Hundreds of bank and thrift holding companies are facing potential default on debt they took on to fuel growth in their bank subsidiaries. Much of this debt was trust preferred securities (TruPS), which had the benefit of counting as regulatory capital for the holding company, as well as allowing companies to defer interest payments for 20 consecutive quarters. For banks and thrifts that may have grown aggressively and later suffered losses, regulators have imposed orders prohibiting the payment of dividends to their holding companies, and without cash flow from their subsidiaries, the holding companies have been unable to make payments on their debt. Now, the end of that five-year deferral period is nearing for many holding companies, and they are facing default. So what should a board do? Kilpatrick Townsend & Stockton LLP’s Joel Rappoport discusses the options for those holding companies.
What strategic options are available for holding companies approaching default?
Most holding companies in this situation will need to raise capital. Relying on earnings alone is unlikely to be enough to persuade regulators to allow a repayment of deferred interest. The best outcome usually will be to find investors to invest in the holding company, or even find a buyer for the holding company, as these strategies will preserve at least some value for stockholders. Anyone who invests directly in the holding company must be willing to take on the debt, because debt must be repaid before equity investors can get any return.
What if you cannot find an investor for the holding company?
If you have a high amount of debt that exceeds the bank’s capital, equity investors may be scared away because they don’t want to take on the debt. In that situation, you could consider selling your bank outright to another bank or investor group that will then recapitalize the bank. You also could try to negotiate a deal with your creditors to take less than what is owed.
What are the obstacles to these options?
It can be difficult to work out a settlement with creditors. First of all, you may have trouble finding someone to negotiate with. Often, the TruPS owner is a CDO, a collateralized debt obligation, which is an asset pool that issues bonds backed by the assets. Some of these pools are managed, and those managers can negotiate a settlement for the CDO. If the owner of your debt happens to be an unmanaged CDO, there is a cumbersome process to get the consent of bond holders to any debt restructuring. There also are tax rules that complicate the process of bringing in new owners or investors. Many banks and holding companies have deferred tax assets that can be very valuable. A major ownership change may mean that future owners do not get the full value of these tax assets. You should try to structure any transaction so as to preserve these tax benefits.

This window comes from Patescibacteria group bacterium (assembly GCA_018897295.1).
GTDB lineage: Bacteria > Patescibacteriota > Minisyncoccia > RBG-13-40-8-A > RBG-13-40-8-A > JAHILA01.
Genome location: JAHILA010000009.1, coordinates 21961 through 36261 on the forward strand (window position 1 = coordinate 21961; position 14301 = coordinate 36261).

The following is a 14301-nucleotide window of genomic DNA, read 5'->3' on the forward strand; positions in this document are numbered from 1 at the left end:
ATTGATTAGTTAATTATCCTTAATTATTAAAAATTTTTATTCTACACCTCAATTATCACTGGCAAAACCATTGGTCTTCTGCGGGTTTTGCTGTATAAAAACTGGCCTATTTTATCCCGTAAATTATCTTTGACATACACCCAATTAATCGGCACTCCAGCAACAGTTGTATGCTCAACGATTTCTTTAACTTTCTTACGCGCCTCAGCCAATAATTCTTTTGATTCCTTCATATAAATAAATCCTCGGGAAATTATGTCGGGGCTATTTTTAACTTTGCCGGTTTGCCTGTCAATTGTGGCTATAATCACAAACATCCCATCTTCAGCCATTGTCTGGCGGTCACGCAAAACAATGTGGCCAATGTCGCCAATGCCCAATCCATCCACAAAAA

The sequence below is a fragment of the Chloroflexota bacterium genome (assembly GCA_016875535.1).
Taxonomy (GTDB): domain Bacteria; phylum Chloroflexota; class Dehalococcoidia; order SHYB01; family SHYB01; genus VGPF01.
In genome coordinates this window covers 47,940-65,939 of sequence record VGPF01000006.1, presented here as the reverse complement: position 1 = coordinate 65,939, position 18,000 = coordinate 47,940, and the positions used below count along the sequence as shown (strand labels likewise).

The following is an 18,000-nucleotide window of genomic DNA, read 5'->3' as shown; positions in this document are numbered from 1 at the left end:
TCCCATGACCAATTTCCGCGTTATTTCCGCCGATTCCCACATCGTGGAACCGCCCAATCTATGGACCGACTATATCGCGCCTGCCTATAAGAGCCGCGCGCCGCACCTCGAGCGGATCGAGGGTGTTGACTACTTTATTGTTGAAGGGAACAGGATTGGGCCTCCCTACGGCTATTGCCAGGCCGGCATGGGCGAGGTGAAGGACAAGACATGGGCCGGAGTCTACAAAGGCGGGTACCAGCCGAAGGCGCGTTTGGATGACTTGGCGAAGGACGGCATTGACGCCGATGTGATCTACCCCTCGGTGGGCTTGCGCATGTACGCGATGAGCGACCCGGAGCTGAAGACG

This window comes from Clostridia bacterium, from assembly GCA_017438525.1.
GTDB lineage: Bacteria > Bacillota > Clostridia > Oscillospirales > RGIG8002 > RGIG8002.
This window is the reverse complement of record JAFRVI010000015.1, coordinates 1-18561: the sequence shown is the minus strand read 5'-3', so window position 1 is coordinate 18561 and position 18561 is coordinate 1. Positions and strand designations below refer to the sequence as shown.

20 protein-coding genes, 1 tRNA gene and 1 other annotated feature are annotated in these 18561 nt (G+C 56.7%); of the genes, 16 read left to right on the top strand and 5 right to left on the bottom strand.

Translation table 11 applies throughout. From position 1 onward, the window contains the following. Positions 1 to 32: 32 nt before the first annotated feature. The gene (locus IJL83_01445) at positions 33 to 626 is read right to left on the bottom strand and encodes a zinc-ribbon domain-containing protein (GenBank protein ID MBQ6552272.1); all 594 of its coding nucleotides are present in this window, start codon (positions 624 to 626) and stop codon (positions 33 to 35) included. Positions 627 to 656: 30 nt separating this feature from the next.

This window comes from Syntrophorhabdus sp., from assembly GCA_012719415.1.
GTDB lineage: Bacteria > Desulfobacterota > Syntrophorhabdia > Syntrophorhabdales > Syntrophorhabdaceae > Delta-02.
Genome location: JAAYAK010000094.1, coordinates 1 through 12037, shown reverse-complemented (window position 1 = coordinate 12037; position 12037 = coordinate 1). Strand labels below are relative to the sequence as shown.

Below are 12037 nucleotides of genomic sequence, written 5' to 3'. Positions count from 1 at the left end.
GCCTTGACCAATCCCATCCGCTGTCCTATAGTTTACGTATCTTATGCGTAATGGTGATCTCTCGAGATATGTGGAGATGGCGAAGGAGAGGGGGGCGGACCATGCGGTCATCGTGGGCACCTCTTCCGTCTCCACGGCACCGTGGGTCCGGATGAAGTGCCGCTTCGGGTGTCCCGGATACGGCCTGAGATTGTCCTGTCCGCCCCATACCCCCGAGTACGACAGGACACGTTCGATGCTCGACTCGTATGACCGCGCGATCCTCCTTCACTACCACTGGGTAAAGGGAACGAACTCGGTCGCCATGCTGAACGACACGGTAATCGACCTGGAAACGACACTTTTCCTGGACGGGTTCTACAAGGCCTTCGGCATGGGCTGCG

With trust preferred securities, debt covenants don’t allow a sale of bank, so holding companies have to file for bankruptcy because that is the only way a sale can be done. This is called a Section 363 sale, which is the Bankruptcy Code section that allows a debtor to sell assets, and for a bank holding company, the primary asset is the stock of its bank subsidiary. Essentially, it requires an auction so creditors can get the best possible recovery.
What actions will creditors take if and when holding companies default on their debt?
Until recently, creditors fought Section 363 transactions because the results were so poor. Early auctions yielded no competitive bidding and minimal recoveries for creditors. But recent 363 transactions have produced two or more competitive bidders, with much better results for creditors. Creditors now seem to be more comfortable with Section 363 transactions and, in two cases, have even tried to force holding companies to auction their banks by filing petitions for involuntary bankruptcy. When this happens, the holding company might be forced into bankruptcy before it is ready.
What should bank holding companies or buyers interested in them do?
I would say that buyers have an opportunity here to look at these bank holding companies that are under pressure to take action quickly. Holding company boards should explore options early and not wait until close to the end of your deferral period. By then it may be too late, and it may be out of your hands. You may lose the chance to control your destiny.